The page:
Archives for November 2011
Santa Maria Maggiore is one of the twenty “Santa Maria” churches listed in our guide to Rome, and one of the five great basilicas of Rome. The first time I saw the church it was summer and it was so crowded that the only part I could see easily was the wonderful ceiling:
and here’s a detail
Here is a statue of Pope Pius IX praying in front of a reliquary supposedly containing fragments of Christ’s crib. Notice the wonderful coloured marble on the walls.
The Pantheon was originally a Roman temple completed by Hadrian almost 1900 years ago, and looks solid enough to stand another 1900 years.
My husband Roy has helped me a lot–a lot!–with this post. Just in case you notice any difference in style. Just saying:-)
On arriving in Rome our first stop was–wait for it!–St Paul’s Within the Walls, the American Episcopal Church in Rome—the first non-Catholic church in Rome. An unusual lovely little church decorated by the pre-Raphaelite artist Edward Burne-Jones in mosaics. It is not well known, and rather hard to find in guidebooks. (If you are interested in visiting, it is on Via Nazionale, Rome). Remarkably we had seen the painting these mosaics were based on up close at an exbibition at the Ashmolean museum in Oxford a few months earlier. The mosaics are much more striking than the paintings.
|The dome above the altar in St. Paul’s within the Walls|
Just above the arc of flowing water there are inscriptions in Hebrew and Greek — the former the beginning of Genesis, and the latter the beginning of Revelation. Here are some details
|Detail — angelic choir|
(‘In the world ye shall have tribulation: but be of good cheer; I have overcome the world.’ John 16.33)
Burne-Jones was especially pleased with the design ‘it said as much as anything I have ever done’ … but acknowledged that ‘everything is done to make it not a picture … and few will understand it’. When the large body colour version was shown at the New Gallery in 1888 ‘no one even looked at it’.
The last and most dramatic design was never executed: an apocalyptic vision of Satan and his angelic army swarming out from the gate of heaven, a dark regiment of beautiful knights who might have stepped straight from the chorus of Parsifal.
and an obelisk built by Thuthmose IV (ca. 1400 BC), then transported to the Circus Maximus and finally relocated here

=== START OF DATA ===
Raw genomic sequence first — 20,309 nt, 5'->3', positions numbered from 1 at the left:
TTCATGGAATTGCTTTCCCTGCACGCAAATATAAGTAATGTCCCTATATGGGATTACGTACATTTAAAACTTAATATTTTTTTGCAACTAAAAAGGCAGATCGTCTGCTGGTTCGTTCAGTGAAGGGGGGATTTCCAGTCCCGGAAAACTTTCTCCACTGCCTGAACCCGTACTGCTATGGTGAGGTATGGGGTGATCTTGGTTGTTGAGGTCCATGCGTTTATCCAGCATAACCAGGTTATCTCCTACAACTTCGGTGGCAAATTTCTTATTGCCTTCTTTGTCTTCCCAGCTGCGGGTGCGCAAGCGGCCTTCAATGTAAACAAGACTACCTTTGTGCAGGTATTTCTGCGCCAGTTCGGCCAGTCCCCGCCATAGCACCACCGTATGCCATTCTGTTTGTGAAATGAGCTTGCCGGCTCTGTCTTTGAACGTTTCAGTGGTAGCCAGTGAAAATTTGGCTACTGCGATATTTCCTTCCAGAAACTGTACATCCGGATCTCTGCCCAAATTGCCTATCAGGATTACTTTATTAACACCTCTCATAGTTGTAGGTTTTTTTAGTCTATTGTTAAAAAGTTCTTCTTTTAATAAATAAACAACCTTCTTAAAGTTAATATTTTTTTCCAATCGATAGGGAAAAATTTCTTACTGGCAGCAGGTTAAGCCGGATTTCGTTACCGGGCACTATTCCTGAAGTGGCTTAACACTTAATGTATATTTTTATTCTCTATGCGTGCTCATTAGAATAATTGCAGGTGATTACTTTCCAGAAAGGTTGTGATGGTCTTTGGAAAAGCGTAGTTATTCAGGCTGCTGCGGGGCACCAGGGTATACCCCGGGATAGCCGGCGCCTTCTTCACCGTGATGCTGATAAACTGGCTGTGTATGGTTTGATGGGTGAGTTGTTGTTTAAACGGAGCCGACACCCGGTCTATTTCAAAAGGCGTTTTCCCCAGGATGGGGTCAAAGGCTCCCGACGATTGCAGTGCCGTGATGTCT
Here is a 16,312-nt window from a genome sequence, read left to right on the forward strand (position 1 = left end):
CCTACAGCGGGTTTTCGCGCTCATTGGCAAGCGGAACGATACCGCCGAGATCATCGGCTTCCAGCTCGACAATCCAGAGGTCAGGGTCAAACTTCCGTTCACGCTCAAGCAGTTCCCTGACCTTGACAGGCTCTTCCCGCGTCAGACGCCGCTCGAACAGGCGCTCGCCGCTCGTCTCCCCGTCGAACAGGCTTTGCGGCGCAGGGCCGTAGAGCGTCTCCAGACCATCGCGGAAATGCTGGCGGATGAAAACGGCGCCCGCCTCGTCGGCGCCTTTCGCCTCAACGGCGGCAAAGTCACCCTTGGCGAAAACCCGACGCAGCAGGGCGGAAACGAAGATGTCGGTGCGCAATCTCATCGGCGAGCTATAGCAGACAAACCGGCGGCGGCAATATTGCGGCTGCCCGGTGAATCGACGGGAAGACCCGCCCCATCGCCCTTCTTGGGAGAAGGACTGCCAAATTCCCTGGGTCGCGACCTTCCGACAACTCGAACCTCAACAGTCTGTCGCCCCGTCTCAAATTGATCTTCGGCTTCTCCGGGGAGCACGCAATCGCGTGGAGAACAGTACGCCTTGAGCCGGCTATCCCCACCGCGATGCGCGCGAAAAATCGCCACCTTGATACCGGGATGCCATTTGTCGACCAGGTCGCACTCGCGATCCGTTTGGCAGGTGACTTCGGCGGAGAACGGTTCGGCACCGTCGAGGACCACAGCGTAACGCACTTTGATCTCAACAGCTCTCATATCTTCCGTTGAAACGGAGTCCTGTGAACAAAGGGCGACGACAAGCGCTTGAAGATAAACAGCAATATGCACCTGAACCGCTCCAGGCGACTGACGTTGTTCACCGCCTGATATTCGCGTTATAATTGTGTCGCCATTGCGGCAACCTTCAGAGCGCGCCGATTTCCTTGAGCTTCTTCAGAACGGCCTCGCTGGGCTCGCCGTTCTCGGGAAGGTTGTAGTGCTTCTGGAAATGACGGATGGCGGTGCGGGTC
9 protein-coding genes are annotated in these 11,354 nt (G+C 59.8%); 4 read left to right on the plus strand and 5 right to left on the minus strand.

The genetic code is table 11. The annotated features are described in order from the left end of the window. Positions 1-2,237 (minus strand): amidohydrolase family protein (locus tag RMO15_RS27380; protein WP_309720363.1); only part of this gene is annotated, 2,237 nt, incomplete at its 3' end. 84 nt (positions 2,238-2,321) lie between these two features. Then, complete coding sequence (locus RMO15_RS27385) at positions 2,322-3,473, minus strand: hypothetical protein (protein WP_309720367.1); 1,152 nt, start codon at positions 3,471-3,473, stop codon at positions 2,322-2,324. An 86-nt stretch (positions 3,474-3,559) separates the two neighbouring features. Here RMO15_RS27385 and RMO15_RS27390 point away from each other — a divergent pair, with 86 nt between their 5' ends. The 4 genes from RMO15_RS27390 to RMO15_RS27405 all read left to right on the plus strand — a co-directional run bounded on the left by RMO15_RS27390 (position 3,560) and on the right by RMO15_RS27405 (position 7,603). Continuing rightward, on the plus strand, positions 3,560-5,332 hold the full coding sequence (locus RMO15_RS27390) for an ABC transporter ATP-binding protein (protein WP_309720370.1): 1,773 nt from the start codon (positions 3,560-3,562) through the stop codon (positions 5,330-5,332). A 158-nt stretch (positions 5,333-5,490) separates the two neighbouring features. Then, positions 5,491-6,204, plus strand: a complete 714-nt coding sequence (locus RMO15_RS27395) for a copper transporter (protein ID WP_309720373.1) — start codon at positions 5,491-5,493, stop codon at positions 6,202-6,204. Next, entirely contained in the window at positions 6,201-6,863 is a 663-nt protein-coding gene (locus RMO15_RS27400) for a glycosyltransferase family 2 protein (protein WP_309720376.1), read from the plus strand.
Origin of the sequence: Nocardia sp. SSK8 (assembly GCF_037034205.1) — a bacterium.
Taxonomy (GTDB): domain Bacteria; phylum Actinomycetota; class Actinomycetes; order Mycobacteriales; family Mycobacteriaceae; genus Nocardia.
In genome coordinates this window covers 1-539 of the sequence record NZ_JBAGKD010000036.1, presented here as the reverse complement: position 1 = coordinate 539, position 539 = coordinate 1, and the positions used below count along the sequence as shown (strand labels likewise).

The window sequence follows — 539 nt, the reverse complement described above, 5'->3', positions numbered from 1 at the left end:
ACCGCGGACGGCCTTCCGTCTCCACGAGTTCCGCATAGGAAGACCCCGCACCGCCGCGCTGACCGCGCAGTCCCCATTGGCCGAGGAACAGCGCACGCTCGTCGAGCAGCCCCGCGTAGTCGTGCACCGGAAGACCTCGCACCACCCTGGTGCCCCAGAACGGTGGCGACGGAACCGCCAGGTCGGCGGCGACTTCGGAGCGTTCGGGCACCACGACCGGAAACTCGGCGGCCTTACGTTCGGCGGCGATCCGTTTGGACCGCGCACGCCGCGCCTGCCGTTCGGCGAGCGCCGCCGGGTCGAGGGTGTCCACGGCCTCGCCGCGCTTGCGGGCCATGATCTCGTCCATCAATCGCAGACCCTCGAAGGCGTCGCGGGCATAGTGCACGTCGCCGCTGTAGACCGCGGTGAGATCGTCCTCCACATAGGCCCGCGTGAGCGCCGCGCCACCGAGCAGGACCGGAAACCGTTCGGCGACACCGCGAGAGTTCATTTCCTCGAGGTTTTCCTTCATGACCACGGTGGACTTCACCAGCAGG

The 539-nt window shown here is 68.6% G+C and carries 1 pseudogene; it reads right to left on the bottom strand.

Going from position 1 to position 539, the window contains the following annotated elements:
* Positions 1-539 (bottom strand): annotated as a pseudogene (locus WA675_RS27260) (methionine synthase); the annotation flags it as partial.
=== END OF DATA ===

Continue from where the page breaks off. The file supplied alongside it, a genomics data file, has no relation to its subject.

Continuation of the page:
The interior decorated from ceiling to floor.
|The dome above the apse|
|This looks almost lime a museum display, but is actually a detail from the ceiling near the altar.|
|Another detail — it is not easy to take a square shot looking straight up.|
And here is view of the whole ceiling above the nave.
The walls — marble everywhere!
The church was empty and we could enjoy the floor which had a variety of simple tessellations that produce a 3-D illusion that the mind can interpret in different ways. Here is one
The church is attached to to a cloister, which as always has a peaceful beauty:
Notice the variety in the columns
Earlier remains on display:
But, with luck, oh body, if I look after you, and you look after me, we might still have have another 50 years together. And many more Thanksgivings. And believe me, I fully intend to look after you.
|St. Luke very high up in the central cupola — taxing my pont-n-shoot’s capabilities.|
|The guilded interior of the dome of St Peter’s|
|Coming down a little there are numerous inlaid marble columns|
|Like most of the “paintings” in St. Peter’s, this, St. Jerome’s Last Communion, is a mosiac.|
|Of course, St. Peter would feature prominently. (I have omitted the Pieta, which is the most famous sculpture in St. Peter’s)|
|There are several attractive floor vents, well polished by the shoes of the faithful. This was about 1.2 m wide.|
|Two happy tourists begin their tour.|
|That’s enough for one day.|
|The Hall of Maps — a very long corridor with maps of different regions of hte world on the walls between the windows. No doubt Popes paced this walk and studied the maps with very secular concerns.|
|Details from the ceiling.|
|Raphael’s gorgeous transfiguration had an uncrowded room all to itself.|
Two decorative ceilings
Here are some images from one of Raphael’s four rooms (this one is Stanza della Segnatura).
Two views of the ceiling–together covering the whole.
The School of Athens is a Who’s Who of Greek leaning. Below are Plato and Aristole (top left), Diogenes (reclining on the steps) and Archimedes or Euclid (bottom right drawing with a compass). The man with dark hair in the bottom right is thought to be Rapahel himself.
|In the centre foreground is Michelangelo, easily recognised from his trademark boots.|
|The seated figure with abook is Pythagoras. On the left edge is Epicurus holding a plate.|